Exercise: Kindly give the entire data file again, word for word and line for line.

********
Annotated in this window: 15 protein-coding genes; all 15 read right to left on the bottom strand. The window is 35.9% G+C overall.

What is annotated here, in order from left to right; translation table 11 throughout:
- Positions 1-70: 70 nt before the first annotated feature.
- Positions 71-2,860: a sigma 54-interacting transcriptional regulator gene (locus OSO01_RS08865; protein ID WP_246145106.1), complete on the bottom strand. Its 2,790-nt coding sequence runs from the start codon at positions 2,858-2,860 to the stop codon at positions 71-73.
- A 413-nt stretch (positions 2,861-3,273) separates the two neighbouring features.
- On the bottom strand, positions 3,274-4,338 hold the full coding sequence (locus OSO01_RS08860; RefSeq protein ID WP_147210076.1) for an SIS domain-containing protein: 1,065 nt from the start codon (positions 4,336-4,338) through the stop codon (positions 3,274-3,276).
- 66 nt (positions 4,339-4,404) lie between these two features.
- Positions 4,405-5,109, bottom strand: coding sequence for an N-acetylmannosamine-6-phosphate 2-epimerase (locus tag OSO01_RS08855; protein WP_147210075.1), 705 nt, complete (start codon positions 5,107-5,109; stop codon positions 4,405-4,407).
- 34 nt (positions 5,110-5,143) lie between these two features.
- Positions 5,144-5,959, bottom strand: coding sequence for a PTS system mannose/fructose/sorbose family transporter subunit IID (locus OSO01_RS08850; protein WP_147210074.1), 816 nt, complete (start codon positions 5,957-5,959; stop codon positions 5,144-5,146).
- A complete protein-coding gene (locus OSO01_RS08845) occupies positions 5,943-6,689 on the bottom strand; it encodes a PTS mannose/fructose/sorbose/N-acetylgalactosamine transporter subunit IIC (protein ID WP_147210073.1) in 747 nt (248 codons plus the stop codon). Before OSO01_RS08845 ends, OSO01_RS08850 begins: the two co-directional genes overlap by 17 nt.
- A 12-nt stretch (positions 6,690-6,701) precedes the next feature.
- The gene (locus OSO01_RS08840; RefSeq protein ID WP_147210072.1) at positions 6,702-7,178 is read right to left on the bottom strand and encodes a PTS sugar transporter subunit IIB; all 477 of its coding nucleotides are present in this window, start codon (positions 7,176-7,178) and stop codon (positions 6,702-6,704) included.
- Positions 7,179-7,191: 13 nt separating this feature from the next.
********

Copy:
Annotated in this window: 15 protein-coding genes; all 15 read right to left on the bottom strand. The window is 35.9% G+C overall.

What is annotated here, in order from left to right; translation table 11 throughout:
- Positions 1-70: 70 nt before the first annotated feature.
- Positions 71-2,860: a sigma 54-interacting transcriptional regulator gene (locus OSO01_RS08865; protein ID WP_246145106.1), complete on the bottom strand. Its 2,790-nt coding sequence runs from the start codon at positions 2,858-2,860 to the stop codon at positions 71-73.
- A 413-nt stretch (positions 2,861-3,273) separates the two neighbouring features.
- On the bottom strand, positions 3,274-4,338 hold the full coding sequence (locus OSO01_RS08860; RefSeq protein ID WP_147210076.1) for an SIS domain-containing protein: 1,065 nt from the start codon (positions 4,336-4,338) through the stop codon (positions 3,274-3,276).
- 66 nt (positions 4,339-4,404) lie between these two features.
- Positions 4,405-5,109, bottom strand: coding sequence for an N-acetylmannosamine-6-phosphate 2-epimerase (locus tag OSO01_RS08855; protein WP_147210075.1), 705 nt, complete (start codon positions 5,107-5,109; stop codon positions 4,405-4,407).
- 34 nt (positions 5,110-5,143) lie between these two features.
- Positions 5,144-5,959, bottom strand: coding sequence for a PTS system mannose/fructose/sorbose family transporter subunit IID (locus OSO01_RS08850; protein WP_147210074.1), 816 nt, complete (start codon positions 5,957-5,959; stop codon positions 5,144-5,146).
- A complete protein-coding gene (locus OSO01_RS08845) occupies positions 5,943-6,689 on the bottom strand; it encodes a PTS mannose/fructose/sorbose/N-acetylgalactosamine transporter subunit IIC (protein ID WP_147210073.1) in 747 nt (248 codons plus the stop codon). Before OSO01_RS08845 ends, OSO01_RS08850 begins: the two co-directional genes overlap by 17 nt.
- A 12-nt stretch (positions 6,690-6,701) precedes the next feature.
- The gene (locus OSO01_RS08840; RefSeq protein ID WP_147210072.1) at positions 6,702-7,178 is read right to left on the bottom strand and encodes a PTS sugar transporter subunit IIB; all 477 of its coding nucleotides are present in this window, start codon (positions 7,176-7,178) and stop codon (positions 6,702-6,704) included.
- Positions 7,179-7,191: 13 nt separating this feature from the next.